Taking advantage of the prevailing low inflation, there is room for the government to continue pursuing expan- sionary monetary policy as a short-term measure to sup- port economic growth. In the medium to long term, the government should implement measures to promote value addition to natural resources, expand mineral ben- eficiation, and diversify export destinations. It should also pursue structural reforms to create conducive and macro- economic environment to boost investor confidence and diversify the economy and thereby build resilience.

Source: African Economic Outlook 2020

Fixed Income


  • The government securities yield curve extended to 30 years with 14 (3m-6m-1-2-3-4-5-7-10-12-15-20-25-30 Years) benchmark points along the curve. 
  • The issuance strategy is to fund the budget deficit. Namibia is 4th in the ABMDI 2017 Ranking Report. 

Issuance strategy 

The government debt security issuance strategy details the funding plan, in terms of volumes, securities, markets and tenors that will be tapped to finance the budget deficit over the Medium-Term Expenditure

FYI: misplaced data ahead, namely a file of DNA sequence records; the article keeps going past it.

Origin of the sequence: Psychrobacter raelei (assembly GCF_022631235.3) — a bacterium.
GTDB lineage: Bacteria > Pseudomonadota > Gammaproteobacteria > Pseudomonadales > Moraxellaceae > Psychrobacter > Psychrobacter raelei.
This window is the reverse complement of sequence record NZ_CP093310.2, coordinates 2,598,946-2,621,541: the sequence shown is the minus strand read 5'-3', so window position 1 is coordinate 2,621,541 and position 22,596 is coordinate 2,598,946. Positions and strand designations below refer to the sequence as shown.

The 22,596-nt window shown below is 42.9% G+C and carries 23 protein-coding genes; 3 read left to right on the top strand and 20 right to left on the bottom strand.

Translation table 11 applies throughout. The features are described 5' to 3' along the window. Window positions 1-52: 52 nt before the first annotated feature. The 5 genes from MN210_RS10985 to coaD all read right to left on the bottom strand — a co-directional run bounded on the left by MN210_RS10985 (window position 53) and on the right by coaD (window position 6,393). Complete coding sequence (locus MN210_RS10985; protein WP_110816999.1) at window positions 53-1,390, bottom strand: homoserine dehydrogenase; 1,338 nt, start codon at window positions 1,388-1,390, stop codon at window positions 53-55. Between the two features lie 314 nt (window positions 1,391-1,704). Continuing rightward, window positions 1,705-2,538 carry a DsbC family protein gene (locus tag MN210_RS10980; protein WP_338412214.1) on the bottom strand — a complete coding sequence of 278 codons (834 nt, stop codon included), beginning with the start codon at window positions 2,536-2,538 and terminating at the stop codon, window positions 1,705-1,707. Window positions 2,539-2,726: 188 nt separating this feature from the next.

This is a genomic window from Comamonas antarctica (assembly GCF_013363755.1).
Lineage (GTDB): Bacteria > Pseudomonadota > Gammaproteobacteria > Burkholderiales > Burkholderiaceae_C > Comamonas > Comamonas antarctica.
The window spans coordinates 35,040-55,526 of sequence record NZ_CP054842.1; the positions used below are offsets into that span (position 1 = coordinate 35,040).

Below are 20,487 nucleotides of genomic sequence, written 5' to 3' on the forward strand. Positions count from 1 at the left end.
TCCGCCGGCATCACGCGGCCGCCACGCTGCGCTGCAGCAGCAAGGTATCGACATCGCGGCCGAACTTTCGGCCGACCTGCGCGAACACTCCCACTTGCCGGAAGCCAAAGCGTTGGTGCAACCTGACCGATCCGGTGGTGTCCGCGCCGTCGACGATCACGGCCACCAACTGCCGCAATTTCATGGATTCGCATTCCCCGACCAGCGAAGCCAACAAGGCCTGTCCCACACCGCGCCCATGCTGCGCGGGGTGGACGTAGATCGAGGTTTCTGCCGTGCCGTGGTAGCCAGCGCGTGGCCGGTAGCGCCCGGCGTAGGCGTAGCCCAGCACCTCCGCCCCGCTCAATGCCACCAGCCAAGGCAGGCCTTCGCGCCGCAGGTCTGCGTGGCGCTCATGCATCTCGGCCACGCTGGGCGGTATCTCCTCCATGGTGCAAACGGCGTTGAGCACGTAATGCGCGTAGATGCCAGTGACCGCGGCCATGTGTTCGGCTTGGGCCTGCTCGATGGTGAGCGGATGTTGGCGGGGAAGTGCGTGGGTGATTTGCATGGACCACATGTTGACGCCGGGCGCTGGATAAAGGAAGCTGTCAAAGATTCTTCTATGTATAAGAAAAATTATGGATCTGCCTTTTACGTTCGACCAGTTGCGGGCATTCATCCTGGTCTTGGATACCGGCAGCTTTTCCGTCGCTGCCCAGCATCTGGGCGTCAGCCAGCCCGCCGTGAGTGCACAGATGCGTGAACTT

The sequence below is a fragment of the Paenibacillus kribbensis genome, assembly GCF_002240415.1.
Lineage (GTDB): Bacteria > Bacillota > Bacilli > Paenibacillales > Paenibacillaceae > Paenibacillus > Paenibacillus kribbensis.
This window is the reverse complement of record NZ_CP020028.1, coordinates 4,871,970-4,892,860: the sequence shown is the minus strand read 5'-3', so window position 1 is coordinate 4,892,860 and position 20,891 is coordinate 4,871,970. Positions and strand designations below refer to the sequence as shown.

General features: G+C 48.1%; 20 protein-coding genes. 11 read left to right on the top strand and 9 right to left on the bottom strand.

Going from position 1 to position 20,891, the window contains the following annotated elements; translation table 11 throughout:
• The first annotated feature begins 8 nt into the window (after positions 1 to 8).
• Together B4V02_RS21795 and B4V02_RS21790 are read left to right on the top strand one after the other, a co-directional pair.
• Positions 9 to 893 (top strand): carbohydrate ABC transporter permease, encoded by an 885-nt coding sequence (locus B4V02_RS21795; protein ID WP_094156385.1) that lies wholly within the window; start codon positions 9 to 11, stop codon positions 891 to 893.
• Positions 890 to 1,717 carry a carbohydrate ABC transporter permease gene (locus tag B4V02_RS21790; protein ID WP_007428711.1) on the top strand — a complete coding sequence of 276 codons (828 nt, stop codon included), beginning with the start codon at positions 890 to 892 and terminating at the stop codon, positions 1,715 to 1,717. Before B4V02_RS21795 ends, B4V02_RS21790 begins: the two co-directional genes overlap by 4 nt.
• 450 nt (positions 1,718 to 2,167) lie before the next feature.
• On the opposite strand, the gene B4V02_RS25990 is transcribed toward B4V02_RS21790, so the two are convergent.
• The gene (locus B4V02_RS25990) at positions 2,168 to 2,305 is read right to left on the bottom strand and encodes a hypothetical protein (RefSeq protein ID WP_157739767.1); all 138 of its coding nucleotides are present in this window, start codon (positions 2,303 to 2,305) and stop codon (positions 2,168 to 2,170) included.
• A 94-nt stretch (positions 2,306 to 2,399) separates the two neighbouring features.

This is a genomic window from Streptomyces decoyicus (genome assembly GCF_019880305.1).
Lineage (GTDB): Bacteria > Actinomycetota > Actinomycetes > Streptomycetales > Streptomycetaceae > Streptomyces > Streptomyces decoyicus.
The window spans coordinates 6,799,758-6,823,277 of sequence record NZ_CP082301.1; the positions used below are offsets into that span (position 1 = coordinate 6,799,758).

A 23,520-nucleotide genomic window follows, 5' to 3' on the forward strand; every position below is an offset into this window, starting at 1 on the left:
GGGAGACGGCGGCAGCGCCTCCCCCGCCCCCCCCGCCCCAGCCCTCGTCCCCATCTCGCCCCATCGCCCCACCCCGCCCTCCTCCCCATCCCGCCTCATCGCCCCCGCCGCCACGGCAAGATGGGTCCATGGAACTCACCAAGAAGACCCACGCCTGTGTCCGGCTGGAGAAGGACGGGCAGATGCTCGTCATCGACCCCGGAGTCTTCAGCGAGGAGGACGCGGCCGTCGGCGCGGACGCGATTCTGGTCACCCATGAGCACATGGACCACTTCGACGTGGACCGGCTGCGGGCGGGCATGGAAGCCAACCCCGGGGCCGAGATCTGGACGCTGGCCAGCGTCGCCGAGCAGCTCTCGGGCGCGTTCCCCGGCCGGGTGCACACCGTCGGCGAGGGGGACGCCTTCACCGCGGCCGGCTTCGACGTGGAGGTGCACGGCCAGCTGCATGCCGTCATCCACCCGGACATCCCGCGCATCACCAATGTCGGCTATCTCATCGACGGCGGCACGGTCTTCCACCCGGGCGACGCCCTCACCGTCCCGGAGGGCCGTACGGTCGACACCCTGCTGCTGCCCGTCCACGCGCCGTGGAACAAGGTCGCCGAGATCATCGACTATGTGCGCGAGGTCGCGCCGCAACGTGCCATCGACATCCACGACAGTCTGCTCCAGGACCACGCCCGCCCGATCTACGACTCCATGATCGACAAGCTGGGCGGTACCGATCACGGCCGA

Financing period of three years. The plan outlines the allocations across various instruments and the markets in which these instruments will be issued, based on cost and risk considerations, as well as the prevalence of market demand.   

Benchmark issues 

There are fourteen (3m-6m- 1-2-3-4-5-7-10-12-15-20-25-30 years) fixed-rate benchmark maturities and two inflation-linked maturities for government securities in local currency. 

Yield curve 

Yield curve calculation models 

As the main issuer in the domestic market, the Namibian government is committed to develop the market and create benchmarks for the private and public sectors. 

Notwithstanding the function of developing the domestic market, the government employs a cost-effective issuance strategy. As such, both new lines and taps on the old securities are used. The benchmark yield curve in Namibia is a market curve. 

The yield curve is constructed from the average of the rates quoted by the main market participants, which consist of commercial banks and brokers. 

Interpolation methods 

Where there is no traded yield for a certain point along the yield curve, interpolation is used to generate an appropriate yield. Cubic spline interpolation is used in the case of Namibia. 

Yield curve managed by

The Bank of Namibia is the official body in charge of calculating the yield curve on a daily basis. 

Display platform 

Namibia’s benchmark yield curve is available on Bloomberg. 

Challenges in building an efficient yield curve 

Illiquid Bonds and limited secondary market: there is a lack of trading in the secondary market, which makes effective market pricing difficult as most investors buy and hold bonds to maturity.